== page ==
The agency reviewed measures of 217 destinations worldwide, as of 18 May, and found that 3 per cent of all destinations have taken steps to ease restrictions. Seven destinations have eased restrictions for international tourism purposes, while several more are engaged in discussions on the reopening of borders after months of lockdowns.
Aiports across the world had shut down as part of the travel restrictions
Countries are cautiously starting
to ease travel restrictions put in place to stop the spread of COVID-19,
according to research published by the World Tourism Organization. The details
are published in the fourth edition of the agency’s report series titled COVID-19
Travel Restrictions; A Global Review for Tourism.
The agency reviewed measures of
217 destinations worldwide, as of 18 May, and found that 3 per cent of all
destinations have taken steps to ease restrictions. Seven destinations have
eased restrictions for international tourism purposes, while several more are
engaged in discussions on the reopening of borders after months of lockdowns.
The report notes that 100 per cent of all destinations
worldwide continue to have some COVID-19 travel restrictions in place; 75 per
cent is still completely closed to international tourism. In 37 per cent of all cases, restrictions
have been in place for 10 weeks, while 24 per cent have had controls in place
for 14 weeks or more.
Ugandan President Yoweri Museveni
yesterday announced that Entebbe International Airport and other Ugandan borders
will remain closed, even as the country eased lockdown restrictions, allowing a
number of businesses to resume operations after more than 10 weeks of
However, the report observes that
although the gradual lifting of national lockdown and quarantine measures brings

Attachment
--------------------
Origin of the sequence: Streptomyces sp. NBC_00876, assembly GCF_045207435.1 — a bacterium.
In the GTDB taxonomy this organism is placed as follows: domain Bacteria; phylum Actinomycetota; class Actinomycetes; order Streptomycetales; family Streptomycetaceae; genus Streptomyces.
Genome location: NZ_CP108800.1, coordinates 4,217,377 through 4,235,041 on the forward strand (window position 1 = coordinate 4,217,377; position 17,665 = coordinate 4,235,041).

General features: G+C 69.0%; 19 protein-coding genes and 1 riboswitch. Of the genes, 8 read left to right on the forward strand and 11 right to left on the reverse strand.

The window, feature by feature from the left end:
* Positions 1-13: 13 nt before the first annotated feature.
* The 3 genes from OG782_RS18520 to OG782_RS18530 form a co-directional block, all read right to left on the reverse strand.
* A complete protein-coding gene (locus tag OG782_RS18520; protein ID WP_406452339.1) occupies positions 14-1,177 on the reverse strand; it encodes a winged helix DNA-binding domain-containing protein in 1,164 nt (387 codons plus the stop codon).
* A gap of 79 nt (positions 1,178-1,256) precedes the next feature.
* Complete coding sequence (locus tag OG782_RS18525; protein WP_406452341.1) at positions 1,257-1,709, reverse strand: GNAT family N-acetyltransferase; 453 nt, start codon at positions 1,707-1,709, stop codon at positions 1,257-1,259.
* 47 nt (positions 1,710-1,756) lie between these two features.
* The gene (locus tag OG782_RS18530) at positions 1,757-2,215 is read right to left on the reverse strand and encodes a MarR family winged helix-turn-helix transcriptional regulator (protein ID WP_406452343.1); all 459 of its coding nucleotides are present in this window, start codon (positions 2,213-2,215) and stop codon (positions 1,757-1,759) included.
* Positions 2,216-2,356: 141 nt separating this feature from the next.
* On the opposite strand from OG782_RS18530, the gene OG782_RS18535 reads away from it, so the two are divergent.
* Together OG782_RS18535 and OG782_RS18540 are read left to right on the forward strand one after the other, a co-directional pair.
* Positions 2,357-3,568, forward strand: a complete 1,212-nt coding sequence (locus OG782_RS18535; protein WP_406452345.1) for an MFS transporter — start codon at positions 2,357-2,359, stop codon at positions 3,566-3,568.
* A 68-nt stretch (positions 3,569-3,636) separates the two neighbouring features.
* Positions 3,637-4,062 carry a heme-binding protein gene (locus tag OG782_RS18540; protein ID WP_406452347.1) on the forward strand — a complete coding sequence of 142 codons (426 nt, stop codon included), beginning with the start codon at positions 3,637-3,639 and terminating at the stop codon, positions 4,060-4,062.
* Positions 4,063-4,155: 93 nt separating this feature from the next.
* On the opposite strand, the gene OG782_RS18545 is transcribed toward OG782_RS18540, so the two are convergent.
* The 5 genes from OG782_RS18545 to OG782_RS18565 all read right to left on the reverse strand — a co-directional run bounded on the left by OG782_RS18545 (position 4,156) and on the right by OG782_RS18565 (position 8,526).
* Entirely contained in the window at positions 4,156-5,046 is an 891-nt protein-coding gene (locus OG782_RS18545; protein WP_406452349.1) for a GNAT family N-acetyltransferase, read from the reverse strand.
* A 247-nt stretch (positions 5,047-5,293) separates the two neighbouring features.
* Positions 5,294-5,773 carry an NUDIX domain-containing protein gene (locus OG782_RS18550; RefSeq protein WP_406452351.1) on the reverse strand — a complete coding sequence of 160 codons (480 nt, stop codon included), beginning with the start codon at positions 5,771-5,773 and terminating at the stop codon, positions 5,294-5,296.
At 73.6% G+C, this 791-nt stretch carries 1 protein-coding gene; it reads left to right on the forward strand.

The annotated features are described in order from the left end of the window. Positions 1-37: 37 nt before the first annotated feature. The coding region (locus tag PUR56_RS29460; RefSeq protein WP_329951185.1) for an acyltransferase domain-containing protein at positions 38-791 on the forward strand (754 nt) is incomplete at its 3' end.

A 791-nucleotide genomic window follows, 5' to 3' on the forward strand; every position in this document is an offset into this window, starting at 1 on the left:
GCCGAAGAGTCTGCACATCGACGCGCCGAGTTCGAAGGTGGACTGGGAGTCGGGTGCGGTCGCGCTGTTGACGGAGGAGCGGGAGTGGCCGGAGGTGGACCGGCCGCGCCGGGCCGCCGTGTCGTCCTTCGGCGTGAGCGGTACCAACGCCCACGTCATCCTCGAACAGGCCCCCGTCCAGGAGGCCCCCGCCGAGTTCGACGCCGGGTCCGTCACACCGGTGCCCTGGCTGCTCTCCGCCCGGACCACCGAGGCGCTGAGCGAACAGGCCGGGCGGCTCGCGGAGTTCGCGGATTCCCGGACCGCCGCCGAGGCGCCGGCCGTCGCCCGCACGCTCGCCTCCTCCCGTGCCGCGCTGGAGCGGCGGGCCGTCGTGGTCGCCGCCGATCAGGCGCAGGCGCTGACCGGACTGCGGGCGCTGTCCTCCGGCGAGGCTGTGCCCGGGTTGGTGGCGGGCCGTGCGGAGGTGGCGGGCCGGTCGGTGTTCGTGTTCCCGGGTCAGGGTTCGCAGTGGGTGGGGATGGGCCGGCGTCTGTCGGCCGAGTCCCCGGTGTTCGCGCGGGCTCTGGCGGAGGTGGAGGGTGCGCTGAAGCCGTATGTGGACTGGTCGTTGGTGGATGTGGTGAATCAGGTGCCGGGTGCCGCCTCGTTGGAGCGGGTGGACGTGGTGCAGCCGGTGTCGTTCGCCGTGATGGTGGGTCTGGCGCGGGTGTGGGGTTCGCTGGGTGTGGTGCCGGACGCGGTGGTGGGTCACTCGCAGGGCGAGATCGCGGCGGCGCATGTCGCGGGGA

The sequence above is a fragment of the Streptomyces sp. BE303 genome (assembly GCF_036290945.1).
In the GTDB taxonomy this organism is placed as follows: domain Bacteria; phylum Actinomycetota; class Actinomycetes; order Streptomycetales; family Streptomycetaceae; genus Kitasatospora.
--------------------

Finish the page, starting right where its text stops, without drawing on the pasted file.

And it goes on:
promising signs for international tourism to recover, travel advisories,
limited flight connections, health
concerns, as well as potential travel restrictions upon return, are still making international
travel for tourism purposes very challenging.
The Secretary-General of the
World Tourism Organisation Zurab Pololikashvili stresses "the need for
vigilance, responsibility and international cooperation as the world slowly
opens up again. He says that the timely and responsible easing of travel
restrictions will help ensure the many social and economic benefits that
tourism guarantees will return in a sustainable way.
The more important tourism is to
individual economies, the more likely it is that countries have responded with
complete border closures. In the case of
Small Island Developing States (SIDS), the report finds that 85 per cent
continue to remain completely closed to tourists.
In all UNWTO regions, more than 65 per cent of their
destinations remain completely closed to tourism: Africa (74 per cent), the Americas (86 per
cent), Asia and the Pacific (67 per cent), Europe (74 per cent) and the Middle
East (69 per cent).
The report follows last week’s
release of Global Guidelines to Restart Tourism, aimed at helping the sector
emerge more sustainably from COVID-19. Produced in cooperation with the Global
Tourism Crisis Committee, the guidance highlights the need to act decisively,
to restore confidence and to embrace innovation.
UNWTO warns that international
tourist arrivals could fall between 60 and 80 per cent, depending on when
restrictions are lifted. This could
place 100 to 120 million jobs at risk and potentially lead to USD 910 billion
to USD 1.2 trillion lost in exports.
“These guidelines provide both
Governments and businesses with a comprehensive set of measures designed to
help them open tourism up again in a safe, seamless and responsible manner,”